ANTYESTI: The Dead and the Living at Swargadwar, Puri’s Cremation Ground

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  • ANTYESTI: The Dead and the Living at Swargadwar, Puri’s Cremation Ground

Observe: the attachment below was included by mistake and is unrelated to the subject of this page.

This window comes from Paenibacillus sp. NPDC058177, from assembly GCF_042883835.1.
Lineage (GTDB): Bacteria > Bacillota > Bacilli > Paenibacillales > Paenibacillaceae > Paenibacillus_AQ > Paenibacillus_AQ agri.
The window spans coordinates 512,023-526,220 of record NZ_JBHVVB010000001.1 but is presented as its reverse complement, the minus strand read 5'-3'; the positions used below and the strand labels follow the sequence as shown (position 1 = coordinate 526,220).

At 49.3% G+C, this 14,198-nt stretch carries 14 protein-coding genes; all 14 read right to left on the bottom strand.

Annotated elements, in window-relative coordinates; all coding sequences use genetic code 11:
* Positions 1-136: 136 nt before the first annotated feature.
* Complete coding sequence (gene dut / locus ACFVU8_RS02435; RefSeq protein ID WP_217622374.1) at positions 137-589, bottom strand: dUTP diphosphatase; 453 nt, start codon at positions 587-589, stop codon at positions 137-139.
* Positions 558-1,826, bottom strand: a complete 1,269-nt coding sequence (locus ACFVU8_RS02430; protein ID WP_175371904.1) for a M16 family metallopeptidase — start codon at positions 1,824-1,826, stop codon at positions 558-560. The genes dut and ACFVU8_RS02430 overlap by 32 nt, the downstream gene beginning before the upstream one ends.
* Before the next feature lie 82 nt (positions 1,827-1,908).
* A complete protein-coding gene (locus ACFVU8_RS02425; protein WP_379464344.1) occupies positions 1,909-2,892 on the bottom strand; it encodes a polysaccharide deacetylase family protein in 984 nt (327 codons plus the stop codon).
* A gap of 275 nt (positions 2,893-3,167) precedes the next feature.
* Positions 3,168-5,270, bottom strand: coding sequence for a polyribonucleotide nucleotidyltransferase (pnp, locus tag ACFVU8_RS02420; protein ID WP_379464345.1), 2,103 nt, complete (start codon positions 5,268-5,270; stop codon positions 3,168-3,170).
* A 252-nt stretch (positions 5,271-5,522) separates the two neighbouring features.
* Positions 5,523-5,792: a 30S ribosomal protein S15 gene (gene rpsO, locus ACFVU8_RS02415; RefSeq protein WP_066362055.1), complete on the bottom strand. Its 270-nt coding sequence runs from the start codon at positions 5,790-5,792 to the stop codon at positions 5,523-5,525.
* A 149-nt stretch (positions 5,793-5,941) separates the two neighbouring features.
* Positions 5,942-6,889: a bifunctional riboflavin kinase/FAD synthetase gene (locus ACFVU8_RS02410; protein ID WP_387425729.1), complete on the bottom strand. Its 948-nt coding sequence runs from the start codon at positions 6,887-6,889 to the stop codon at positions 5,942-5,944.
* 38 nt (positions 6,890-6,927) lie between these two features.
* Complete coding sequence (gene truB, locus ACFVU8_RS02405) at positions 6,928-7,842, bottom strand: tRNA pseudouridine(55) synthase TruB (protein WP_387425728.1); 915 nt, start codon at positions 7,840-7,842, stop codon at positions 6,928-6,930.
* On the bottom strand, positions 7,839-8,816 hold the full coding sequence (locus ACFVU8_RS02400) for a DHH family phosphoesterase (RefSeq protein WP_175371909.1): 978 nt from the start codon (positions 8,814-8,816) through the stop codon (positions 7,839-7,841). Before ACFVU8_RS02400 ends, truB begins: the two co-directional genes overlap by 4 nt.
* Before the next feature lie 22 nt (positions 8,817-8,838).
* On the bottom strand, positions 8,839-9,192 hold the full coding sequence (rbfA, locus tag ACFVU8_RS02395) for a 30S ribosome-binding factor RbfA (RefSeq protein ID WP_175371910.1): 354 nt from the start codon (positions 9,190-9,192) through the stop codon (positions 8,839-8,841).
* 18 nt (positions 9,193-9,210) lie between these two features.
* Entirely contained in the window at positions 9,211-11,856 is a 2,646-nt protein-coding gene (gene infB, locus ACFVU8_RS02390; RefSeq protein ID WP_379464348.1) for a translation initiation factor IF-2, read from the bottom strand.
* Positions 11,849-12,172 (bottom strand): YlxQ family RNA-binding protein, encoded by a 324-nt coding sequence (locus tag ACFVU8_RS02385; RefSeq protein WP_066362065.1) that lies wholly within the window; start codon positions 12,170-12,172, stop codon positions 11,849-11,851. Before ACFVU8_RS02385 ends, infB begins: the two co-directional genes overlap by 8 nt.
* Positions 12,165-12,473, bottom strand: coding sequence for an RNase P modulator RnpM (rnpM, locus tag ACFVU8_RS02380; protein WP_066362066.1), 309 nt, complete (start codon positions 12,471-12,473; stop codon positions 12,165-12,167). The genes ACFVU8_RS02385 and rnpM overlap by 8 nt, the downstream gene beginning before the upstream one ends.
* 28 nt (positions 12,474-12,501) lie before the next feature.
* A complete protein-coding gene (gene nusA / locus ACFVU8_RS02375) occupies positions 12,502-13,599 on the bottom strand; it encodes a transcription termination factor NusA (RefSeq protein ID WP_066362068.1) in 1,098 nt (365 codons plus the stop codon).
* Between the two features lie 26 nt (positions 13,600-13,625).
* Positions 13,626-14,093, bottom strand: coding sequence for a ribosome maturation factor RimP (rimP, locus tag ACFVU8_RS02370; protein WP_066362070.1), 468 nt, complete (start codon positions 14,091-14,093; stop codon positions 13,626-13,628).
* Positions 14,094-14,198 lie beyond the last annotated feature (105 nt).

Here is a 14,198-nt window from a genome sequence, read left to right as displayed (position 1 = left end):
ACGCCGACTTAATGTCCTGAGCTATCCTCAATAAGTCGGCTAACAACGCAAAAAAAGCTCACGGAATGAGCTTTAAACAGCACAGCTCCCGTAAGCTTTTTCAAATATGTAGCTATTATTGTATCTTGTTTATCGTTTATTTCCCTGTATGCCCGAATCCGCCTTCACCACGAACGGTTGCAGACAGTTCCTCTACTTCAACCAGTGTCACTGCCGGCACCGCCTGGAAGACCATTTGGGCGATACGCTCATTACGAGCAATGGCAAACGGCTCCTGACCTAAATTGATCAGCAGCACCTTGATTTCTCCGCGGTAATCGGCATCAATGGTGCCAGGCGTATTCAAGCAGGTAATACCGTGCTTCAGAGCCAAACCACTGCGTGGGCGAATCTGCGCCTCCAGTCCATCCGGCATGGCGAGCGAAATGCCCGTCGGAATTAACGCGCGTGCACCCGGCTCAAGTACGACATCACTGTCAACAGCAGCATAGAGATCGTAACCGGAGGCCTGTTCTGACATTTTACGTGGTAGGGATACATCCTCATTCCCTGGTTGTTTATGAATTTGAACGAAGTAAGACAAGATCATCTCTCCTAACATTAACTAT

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As they have been for millenia, most Hindus continue to be cremated at death in a ritual called antyesti, the final rite of passage of the present life cycle, that releases the spirit from the body. The details of the rite may vary by such factors as region, caste, gender, age and economic condition but the cremation will normally take place on a pyre in a designated shmashana or cremation ground on the edge of a village or town and in proximity to a river or the sea where the ashes may be deposited. The dead bodies, which are considered polluting, are normally handled by attendants from the dom subcaste or another low caste; a Hindu priest is present to perform the necessary rituals and prayers and often to light the fire. Wood is stored and sold on-site, often at inflated prices; ghee (clarified butter) is poured onto the corpse to intensify the flames. This portfolio was made at Swargadwar, the cremation ground in the holy town of Puri in Odisha, site of the 12th century Jagganatha Temple that is a focus of pilgrimage and devotion for Hindus from all over India. Swargadwar is located a block from the beach on the Bay of Bengal. The washed, decorated and cloth-wrapped bodies of the deceased are brought to the cremation ground on bamboo stretchers, carried through the town or transported by ambulances, and accompanied by family members. As an observer from another culture, I was struck by the relative absence of overt signs of grief, the matter-of-factness that characterized much of the process—I had witnessed more elaborate, emotional, and spiritually moving cremations in Varanasi. Cows were everywhere, warming themselves by the fires and munching on the garlands that had bedecked the corpses and were now strewn on the ground; people picked through the ashes and the discarded effects of the newly cremated dead. The experience, initially disconcerting, over time became strangely comforting. Adjoining the cremation ground is a shrine devoted to the goddess Kali, the most fierce and powerful form of Shakti, the embodied energy of Shiva, associated with death, destruction, cremation grounds, and also with moksha, liberation from the cycles of death and rebirth. An image from this shrine ends the portfolio.